Tuesday 6 June 2017

Diaspora: just Facebook for teckies?

There has been quite a bit of discussion in the press this year about the vast amount of personal data being mined by social media companies like Facebook.

Diaspora is an open source, distributed, social media site with the aim of addressing the balance.

So what does Diaspora have to offer, and how can a competitor to Facebook expect to win over its user-base?

The number of Facebook users continues to rise, but there is also increasing concern about the amount of data that they now apparently hold on each one of us. This information may be used to target individual users by not only advertisers, but also political parties.

Why would anyone bother to sift through your Facebook data and compile information on you?

According to Janet Vertesi (assistant professor of sociology at Princeton University) the average person's marketing data is worth 10 cents; a pregnant woman's data skyrockets to $1.50.

Janet and her family tried to hide her pregnancy from the internet by running a private email server, operating a "baby-news" black-out on Facebook, and only buying child related items using Amazon gift vouchers purchased in cash.

But of course its not only your direct posts and actions that matter. Information is also being drawn from the posts and actions of your friends. This is particularly useful in determining where you sit on the political spectrum, as we tend to stick with friends that have similar social and political views.

Sam Jeffers and Louis Knight-Webb recently started a project called "Who Targets Me" to monitor the advertising strategies used by political parties in this weeks UK General Election. They have even produced a browser plug-in to help people monitor their personal stats (see https://whotargets.me/ ).

There is also a project called Share Lab which is attempting to un-pick and map connections between social media and individuals activities on line. Specifically they have Facebook under the microscope.

is there an alternative to Facebook?

About a week ago I came across Diaspora. The name relates to both the free software that is managed by the Diaspora Foundation, and the social network created by the servers that run it. Its primary aim is to address concerns over privacy.

Servers running the Diaspora software are called pods (a.k.a. nodes) and users simply create an account on one of these pods. There are currently over 300 pods and you are free to select any one of them to create your user account. Before selecting a pod you should take a look at pod statistics here.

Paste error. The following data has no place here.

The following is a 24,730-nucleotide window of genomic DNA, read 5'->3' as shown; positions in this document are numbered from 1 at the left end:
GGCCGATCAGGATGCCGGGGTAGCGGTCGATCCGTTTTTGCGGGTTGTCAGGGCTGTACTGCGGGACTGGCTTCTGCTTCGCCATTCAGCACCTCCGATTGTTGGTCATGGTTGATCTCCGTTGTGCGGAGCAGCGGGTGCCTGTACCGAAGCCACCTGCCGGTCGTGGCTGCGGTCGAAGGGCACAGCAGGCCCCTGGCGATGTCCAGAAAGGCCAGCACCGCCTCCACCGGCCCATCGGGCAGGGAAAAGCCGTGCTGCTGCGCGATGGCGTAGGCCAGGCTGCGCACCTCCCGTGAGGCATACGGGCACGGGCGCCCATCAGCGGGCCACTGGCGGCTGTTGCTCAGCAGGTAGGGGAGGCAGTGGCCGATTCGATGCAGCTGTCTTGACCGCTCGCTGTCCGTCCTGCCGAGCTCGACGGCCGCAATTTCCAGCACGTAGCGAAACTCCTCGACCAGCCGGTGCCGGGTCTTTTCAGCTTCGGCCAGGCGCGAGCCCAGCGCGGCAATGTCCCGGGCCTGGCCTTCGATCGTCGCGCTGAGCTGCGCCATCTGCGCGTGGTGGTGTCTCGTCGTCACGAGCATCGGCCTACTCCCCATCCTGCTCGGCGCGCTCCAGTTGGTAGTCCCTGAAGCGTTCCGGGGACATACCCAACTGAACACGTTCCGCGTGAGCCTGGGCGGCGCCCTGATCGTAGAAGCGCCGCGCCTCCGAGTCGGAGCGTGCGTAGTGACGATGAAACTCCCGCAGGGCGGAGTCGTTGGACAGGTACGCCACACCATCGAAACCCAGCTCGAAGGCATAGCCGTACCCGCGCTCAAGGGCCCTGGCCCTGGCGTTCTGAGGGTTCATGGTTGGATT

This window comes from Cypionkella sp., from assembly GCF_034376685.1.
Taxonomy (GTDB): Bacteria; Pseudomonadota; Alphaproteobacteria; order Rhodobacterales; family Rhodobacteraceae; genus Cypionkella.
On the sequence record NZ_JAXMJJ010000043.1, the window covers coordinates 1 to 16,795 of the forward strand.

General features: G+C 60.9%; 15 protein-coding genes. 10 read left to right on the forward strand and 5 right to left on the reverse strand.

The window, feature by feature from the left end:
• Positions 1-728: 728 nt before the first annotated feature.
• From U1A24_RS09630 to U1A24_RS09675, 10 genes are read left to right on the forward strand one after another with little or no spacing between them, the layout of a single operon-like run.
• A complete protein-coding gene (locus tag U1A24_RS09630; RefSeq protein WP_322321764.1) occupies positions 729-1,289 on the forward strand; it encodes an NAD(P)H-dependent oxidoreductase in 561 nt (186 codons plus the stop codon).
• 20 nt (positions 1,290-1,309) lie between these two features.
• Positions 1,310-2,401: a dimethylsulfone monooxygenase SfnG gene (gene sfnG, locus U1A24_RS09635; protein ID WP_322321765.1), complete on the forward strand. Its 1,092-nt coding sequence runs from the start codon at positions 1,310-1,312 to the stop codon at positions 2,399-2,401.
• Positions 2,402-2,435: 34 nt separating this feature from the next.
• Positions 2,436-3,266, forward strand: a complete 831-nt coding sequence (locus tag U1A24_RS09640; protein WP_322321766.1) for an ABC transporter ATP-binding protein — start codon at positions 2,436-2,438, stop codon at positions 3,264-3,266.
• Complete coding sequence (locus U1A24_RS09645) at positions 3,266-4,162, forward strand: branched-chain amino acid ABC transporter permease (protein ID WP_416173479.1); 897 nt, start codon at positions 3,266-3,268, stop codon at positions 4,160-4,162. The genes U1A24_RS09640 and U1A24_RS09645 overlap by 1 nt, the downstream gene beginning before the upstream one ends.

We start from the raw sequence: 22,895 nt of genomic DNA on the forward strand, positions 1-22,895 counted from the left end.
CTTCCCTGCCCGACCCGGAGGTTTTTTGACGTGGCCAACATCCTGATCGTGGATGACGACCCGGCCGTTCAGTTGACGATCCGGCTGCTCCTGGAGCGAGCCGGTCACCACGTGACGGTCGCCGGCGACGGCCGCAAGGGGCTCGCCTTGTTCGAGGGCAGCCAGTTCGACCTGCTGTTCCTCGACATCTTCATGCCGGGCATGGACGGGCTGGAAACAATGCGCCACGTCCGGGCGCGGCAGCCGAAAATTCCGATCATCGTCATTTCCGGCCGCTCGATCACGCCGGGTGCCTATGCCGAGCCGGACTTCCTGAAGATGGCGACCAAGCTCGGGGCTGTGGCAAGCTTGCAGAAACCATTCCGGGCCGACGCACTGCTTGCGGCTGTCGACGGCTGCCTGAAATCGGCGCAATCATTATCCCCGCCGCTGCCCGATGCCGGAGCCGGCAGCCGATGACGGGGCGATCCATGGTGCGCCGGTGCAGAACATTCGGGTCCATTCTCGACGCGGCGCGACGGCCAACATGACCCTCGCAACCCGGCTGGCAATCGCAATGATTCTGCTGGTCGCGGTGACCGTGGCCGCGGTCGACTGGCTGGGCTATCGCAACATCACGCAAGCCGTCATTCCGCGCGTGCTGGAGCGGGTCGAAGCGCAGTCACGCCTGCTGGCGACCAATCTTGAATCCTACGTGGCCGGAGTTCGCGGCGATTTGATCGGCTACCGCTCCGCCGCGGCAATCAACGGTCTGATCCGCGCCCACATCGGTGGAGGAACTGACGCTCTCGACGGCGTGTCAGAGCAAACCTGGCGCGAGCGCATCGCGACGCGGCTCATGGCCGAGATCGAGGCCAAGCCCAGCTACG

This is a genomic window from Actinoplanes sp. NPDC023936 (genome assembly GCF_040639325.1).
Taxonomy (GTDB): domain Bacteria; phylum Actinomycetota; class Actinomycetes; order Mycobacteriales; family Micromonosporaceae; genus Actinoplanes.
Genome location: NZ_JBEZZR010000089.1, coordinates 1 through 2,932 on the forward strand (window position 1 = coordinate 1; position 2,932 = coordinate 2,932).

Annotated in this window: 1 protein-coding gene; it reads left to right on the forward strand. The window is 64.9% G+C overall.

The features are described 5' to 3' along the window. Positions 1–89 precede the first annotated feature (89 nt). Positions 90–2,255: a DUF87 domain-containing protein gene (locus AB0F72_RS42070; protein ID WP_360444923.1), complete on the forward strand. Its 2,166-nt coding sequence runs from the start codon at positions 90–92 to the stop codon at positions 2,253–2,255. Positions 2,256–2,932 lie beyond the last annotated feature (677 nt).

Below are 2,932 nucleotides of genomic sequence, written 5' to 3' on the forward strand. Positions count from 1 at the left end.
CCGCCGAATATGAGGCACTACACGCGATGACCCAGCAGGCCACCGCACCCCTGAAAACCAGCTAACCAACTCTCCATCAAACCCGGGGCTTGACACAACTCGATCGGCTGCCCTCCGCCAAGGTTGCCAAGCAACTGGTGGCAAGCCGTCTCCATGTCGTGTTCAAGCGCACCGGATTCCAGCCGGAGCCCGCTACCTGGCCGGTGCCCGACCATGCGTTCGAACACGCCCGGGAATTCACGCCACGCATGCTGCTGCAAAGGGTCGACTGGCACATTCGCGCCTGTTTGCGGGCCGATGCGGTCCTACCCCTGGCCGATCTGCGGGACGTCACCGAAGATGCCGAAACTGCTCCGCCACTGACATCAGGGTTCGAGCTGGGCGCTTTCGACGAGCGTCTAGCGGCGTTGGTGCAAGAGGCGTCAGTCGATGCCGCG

After considering Uptime, Active Users, Services Offered and Location I decided to use diasp.eu, so my address is SteveDee@diasp.eu

a quick look at the interface

#Followed tags; you select a number of tags based upon what you would like to see in your Stream, e.g. #linux, #raspberry-pi, #blockchain

Stream; your Stream basically shows all public posts containing your selected #tags and posts by people you are sharing with.

Public Activity; show everything that is posted publicly to Diaspora.

Aspects; think of this as aspects of you (e.g. family you, working you, public you). If you post to your Family aspect, only those you have added to Family will see the post. However, Family is NOT a group. If you want a true group of Family members, each person in Family would have to include the same people in their Family aspect.

My Activity; This view just shows your posts, including posts that are addressed to you, post liked or commented on by you.

@Mentions; shows posts where someone has mentioned you by using @yourname

Creating a post is real easy. As an example, let's post about NestBoxTech's latest invention.

By using lots of #tags, its sure to get noticed.


Its lonely over here. And I can't see people making the transition from Facebook unless there is a good reason. The whole privacy thing doesn't seem to matter one jot to most people, as witnessed when someone installs a new App on their smart-phone ("...give me access to everything!" ...OK).

The developers need to keep on developing, making things slicker, and coming up with features not already found on Facebook, Twitter or Instagram.

One of Diaspora's aims is to allow import and export of Facebook & Twitter posts. Currently it is possible to export posts from some pods, but the software for importing is still under discussion. If/when Diaspora can import Facebook & Twitter stuff it will certainly help, because having one interface for all 3 social networks will be seen as a benefit by many users.

With less than a million registered users (and probably even less active users) they need to spread the word and up their game.

Diaspora FAQ's: https://wiki.diasporafoundation.org/FAQ_for_users

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